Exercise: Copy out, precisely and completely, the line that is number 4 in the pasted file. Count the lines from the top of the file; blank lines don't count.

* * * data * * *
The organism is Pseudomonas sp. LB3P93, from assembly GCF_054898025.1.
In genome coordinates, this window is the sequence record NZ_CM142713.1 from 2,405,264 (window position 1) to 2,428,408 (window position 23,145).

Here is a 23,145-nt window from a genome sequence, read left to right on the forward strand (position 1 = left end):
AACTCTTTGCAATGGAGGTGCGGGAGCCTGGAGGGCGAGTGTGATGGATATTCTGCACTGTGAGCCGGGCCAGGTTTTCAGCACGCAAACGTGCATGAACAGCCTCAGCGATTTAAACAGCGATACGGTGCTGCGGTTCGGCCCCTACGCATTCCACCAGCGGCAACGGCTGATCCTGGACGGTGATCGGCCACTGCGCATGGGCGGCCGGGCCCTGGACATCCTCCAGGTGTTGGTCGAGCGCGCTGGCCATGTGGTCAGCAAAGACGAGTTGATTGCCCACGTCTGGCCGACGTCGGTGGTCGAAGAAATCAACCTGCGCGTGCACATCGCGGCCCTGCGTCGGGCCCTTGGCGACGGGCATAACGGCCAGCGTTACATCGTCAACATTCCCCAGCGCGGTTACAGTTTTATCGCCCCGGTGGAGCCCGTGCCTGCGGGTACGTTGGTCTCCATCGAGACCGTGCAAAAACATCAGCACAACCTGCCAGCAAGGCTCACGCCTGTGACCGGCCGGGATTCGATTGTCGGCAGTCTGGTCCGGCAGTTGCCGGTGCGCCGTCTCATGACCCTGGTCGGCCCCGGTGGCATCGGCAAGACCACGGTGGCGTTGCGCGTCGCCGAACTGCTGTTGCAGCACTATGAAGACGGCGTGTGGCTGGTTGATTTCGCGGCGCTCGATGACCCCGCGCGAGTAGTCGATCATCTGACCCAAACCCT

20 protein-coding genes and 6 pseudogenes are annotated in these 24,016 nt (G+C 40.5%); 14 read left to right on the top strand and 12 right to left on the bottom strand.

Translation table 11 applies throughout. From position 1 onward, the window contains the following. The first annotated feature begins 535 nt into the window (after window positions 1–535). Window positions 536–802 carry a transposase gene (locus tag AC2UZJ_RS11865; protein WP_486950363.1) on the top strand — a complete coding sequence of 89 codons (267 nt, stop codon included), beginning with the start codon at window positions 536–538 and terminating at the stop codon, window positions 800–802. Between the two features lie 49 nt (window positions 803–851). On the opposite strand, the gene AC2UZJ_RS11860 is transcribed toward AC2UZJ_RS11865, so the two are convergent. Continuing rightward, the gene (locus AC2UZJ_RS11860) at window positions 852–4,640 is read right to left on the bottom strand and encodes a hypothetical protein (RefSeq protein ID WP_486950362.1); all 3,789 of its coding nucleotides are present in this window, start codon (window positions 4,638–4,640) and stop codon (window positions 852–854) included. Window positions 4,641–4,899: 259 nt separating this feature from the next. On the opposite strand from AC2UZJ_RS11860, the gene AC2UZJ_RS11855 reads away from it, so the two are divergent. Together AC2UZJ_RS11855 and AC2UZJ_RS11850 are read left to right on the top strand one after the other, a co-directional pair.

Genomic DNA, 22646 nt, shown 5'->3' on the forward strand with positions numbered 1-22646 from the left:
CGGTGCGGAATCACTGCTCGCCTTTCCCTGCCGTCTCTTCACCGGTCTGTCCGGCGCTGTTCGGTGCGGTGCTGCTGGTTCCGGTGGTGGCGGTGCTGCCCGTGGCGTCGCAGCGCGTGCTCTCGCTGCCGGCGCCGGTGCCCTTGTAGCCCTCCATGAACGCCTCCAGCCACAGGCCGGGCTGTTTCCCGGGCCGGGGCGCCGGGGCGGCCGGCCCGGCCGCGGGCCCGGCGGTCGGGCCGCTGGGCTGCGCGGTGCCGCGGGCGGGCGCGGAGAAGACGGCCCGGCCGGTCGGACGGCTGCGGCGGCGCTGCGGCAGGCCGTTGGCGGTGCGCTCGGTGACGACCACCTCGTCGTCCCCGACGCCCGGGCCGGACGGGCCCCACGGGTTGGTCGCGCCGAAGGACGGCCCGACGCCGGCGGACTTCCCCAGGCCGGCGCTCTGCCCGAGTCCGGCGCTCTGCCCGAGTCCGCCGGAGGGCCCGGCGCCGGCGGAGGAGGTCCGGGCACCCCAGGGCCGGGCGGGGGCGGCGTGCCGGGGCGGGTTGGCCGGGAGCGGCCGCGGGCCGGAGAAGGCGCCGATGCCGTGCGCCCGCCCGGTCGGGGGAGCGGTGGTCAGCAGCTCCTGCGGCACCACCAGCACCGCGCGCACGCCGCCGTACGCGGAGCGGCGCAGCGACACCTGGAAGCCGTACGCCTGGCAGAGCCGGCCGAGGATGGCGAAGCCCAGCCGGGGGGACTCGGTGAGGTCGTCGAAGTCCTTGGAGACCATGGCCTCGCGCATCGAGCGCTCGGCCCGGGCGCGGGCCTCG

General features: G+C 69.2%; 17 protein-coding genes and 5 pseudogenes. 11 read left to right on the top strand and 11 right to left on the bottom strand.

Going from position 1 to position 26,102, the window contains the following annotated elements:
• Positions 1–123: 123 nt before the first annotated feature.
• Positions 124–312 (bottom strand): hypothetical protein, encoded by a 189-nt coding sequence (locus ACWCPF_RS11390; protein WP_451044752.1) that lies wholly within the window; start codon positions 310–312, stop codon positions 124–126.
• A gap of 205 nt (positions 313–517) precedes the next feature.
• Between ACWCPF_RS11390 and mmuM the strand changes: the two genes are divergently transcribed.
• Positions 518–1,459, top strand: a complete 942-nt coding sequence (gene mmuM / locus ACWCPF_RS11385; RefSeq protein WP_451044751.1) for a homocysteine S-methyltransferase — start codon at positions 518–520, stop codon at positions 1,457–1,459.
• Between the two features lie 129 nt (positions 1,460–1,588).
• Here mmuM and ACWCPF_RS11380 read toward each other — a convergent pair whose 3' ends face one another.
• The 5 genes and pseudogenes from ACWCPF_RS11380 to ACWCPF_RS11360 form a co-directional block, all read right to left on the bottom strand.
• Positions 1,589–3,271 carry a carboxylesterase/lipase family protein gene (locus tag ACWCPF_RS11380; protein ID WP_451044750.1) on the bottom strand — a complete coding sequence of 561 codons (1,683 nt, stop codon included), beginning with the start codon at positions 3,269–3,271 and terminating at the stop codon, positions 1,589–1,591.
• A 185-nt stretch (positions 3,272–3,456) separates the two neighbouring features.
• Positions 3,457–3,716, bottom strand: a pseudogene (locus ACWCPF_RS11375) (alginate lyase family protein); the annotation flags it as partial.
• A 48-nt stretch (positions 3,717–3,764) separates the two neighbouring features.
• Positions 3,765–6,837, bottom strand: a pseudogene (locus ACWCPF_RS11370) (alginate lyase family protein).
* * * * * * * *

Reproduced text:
AACTCTTTGCAATGGAGGTGCGGGAGCCTGGAGGGCGAGTGTGATGGATATTCTGCACTGTGAGCCGGGCCAGGTTTTCAGCACGCAAACGTGCATGAACAGCCTCAGCGATTTAAACAGCGATACGGTGCTGCGGTTCGGCCCCTACGCATTCCACCAGCGGCAACGGCTGATCCTGGACGGTGATCGGCCACTGCGCATGGGCGGCCGGGCCCTGGACATCCTCCAGGTGTTGGTCGAGCGCGCTGGCCATGTGGTCAGCAAAGACGAGTTGATTGCCCACGTCTGGCCGACGTCGGTGGTCGAAGAAATCAACCTGCGCGTGCACATCGCGGCCCTGCGTCGGGCCCTTGGCGACGGGCATAACGGCCAGCGTTACATCGTCAACATTCCCCAGCGCGGTTACAGTTTTATCGCCCCGGTGGAGCCCGTGCCTGCGGGTACGTTGGTCTCCATCGAGACCGTGCAAAAACATCAGCACAACCTGCCAGCAAGGCTCACGCCTGTGACCGGCCGGGATTCGATTGTCGGCAGTCTGGTCCGGCAGTTGCCGGTGCGCCGTCTCATGACCCTGGTCGGCCCCGGTGGCATCGGCAAGACCACGGTGGCGTTGCGCGTCGCCGAACTGCTGTTGCAGCACTATGAAGACGGCGTGTGGCTGGTTGATTTCGCGGCGCTCGATGACCCCGCGCGAGTAGTCGATCATCTGACCCAAACCCT